Tag Archives: defining beauty

Wolfgang Tillmans and his Fragile alter ego

Though reviewers speak blithely of its beauty and the curators wax lyrical over the artist’s sense of the social and the communal, none of these qualities appear to the fore in Wolfgang Tillmans’s 2017 exhibition at Tate Modern. It’s not … Continue reading

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‘Mozart and Salieri’ from Alexander Pushkin to Peter Shaffer

When Alexander Pushkin, the father of Russian literature and still its greatest figure, mooted a tragedy called ‘Mozart and Salieri’ an article had recently appeared in the German music press. The rumour was that Antonio Salieri, a minor composer dead … Continue reading

Posted in Film, Literature in Translation, Music, Pushkin, Theatre | Tagged , , , , , , , , , , ,

Jocelyn Brooke’s ‘Drawn Sword’ — An English ‘Death in Venice’?

I was reading Jocelyn Brooke during a period of thinking again about an old love, the German genius Thomas Mann. Brooke is a serious-minded English writer from the mid twentieth century. He was a fine stylist, and with that went … Continue reading

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Siegfried Kracauer’s idea of ‘Mass Ornament’

Mass society as its own ornament was how the German social critic Siegfried Kracauer understood the street life of the dying years of the Weimar Republic. You can find this clever idea which brings us right to the present day … Continue reading

Posted in A Shoe Story, Art History, Britain Today, Current Affairs, Things German, Who are you?, Writing | Tagged , , , , , | 2 Comments

A Conservative British Childhood Two Hundred Years Ago John Ruskin and his Parents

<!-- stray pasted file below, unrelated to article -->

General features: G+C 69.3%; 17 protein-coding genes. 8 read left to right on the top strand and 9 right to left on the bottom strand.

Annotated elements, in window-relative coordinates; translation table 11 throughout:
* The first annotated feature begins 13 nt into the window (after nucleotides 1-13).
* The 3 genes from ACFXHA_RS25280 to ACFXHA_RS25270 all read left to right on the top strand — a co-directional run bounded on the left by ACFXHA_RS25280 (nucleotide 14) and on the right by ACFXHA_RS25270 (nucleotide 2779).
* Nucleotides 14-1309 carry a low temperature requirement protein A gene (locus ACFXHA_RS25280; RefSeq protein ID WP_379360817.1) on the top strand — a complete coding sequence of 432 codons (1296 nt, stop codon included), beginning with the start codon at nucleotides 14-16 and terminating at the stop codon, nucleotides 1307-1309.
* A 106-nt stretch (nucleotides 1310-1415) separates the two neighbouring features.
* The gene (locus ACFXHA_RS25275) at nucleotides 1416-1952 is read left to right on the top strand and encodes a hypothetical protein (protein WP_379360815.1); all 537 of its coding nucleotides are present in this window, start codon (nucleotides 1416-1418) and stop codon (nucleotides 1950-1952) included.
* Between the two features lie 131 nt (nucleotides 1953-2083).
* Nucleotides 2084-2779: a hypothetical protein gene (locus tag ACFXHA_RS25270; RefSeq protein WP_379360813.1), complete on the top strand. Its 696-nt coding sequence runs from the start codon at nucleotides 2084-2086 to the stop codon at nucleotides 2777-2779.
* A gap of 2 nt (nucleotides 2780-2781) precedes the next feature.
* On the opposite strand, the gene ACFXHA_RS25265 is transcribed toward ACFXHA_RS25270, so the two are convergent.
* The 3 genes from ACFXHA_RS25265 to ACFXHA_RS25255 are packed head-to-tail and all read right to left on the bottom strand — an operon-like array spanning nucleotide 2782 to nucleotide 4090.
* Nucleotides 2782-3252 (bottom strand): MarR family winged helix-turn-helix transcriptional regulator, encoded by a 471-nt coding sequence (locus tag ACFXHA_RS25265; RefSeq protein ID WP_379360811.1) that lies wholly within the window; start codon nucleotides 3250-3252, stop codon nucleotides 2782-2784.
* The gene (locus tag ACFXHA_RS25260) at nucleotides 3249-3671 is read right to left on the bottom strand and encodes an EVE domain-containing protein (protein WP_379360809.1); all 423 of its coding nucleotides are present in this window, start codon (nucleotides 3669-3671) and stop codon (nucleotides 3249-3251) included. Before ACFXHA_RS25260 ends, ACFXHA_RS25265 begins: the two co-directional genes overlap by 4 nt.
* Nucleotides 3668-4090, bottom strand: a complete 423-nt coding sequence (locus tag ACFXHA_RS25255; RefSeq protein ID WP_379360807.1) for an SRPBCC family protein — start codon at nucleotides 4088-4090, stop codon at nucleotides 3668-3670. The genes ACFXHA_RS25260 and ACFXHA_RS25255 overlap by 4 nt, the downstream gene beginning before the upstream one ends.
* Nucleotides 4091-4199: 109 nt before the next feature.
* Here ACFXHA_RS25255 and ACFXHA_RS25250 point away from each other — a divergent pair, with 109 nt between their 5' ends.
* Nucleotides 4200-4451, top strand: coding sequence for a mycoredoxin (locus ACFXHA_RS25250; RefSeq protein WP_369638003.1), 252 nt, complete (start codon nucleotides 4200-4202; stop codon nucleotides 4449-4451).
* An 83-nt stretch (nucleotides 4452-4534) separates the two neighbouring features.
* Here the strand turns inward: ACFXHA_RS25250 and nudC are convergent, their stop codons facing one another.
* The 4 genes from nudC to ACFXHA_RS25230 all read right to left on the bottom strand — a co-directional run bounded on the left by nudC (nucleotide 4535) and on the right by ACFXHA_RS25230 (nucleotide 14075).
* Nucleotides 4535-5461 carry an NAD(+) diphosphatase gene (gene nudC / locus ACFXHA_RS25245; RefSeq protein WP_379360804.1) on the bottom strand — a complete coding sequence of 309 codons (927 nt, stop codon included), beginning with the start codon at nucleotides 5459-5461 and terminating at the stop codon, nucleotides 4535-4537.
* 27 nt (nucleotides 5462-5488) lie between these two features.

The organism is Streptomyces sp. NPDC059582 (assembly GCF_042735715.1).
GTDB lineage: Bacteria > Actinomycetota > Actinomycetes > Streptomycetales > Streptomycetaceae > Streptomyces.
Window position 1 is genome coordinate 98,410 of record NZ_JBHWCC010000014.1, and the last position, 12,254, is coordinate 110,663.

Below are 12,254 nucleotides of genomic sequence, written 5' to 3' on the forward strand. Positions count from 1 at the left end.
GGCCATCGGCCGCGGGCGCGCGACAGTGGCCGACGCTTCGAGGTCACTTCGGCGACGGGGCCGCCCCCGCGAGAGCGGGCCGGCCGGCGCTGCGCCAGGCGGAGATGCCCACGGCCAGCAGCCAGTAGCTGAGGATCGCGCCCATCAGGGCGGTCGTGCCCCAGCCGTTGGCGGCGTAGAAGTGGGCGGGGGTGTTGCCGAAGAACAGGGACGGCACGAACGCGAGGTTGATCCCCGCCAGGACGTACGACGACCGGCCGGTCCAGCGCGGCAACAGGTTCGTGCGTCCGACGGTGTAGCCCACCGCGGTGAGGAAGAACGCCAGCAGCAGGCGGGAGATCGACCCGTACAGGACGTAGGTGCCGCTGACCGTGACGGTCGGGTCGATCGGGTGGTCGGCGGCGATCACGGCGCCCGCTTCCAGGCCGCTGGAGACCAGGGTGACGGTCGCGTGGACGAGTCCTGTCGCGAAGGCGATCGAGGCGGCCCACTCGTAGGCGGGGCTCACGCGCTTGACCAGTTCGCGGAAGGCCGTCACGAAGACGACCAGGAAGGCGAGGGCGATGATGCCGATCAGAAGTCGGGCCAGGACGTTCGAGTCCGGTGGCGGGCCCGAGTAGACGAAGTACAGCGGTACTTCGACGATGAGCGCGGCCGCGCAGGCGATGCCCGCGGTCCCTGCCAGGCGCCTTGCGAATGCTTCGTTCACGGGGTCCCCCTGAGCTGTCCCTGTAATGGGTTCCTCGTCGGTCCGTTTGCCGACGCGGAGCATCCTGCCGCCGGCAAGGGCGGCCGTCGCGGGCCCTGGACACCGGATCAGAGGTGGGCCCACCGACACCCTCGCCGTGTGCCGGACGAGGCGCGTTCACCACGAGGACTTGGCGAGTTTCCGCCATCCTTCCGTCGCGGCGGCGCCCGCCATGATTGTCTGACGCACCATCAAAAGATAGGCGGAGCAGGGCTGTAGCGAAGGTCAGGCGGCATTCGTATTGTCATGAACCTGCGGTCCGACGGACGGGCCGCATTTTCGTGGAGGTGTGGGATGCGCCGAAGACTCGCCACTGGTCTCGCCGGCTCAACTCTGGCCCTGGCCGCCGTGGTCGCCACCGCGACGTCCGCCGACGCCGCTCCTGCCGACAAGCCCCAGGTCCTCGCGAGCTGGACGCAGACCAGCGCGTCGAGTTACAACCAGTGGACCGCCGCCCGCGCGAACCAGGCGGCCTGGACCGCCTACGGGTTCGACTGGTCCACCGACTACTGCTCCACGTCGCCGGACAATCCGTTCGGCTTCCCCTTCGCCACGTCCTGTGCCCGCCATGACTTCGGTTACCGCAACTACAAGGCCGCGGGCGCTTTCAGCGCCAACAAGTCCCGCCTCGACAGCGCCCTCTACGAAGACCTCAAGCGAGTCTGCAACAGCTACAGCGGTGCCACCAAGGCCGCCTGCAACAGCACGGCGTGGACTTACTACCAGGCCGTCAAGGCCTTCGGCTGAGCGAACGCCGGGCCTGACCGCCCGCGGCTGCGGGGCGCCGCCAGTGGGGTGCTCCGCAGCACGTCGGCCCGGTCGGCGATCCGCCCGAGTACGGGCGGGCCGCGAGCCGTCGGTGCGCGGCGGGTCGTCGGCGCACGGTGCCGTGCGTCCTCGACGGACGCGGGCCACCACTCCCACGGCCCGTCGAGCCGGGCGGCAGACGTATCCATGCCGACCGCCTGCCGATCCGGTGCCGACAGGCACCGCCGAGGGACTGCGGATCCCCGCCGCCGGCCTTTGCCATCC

Ruskin born in February 1819 was five years old when his parents took him to visit the field of Waterloo. It was a moment in an heroic Tory childhood he might like to have remembered better. His autobiography Praeterita records his … Continue reading

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The German 1930s and the Future of Art: more from A Shoe Story

When Heidegger commented on van Gogh’s painting ‘The Shoes’ (aka ‘Boots with Laces’) fifty years, from 1886 to 1936, had passed, and what fifty years, in Europe! Van Gogh himself had expected the nineteenth century to go out with a … Continue reading

Posted in A Shoe Story, Art History, Britain Today, Philosophy and Philosophers, Things German | Tagged , , , , , , | 2 Comments

Nietzsche on Brahms plus Hegel looks forward to A German Requiem

It’s odd to look into a book on Brahms and the German Spirit and not find either Nietzsche or Hegel represented there. I like much of what Daniel Beller-McKenna has to say and his careful examination  of Wilhelm Furtwängler’s 1933 … Continue reading

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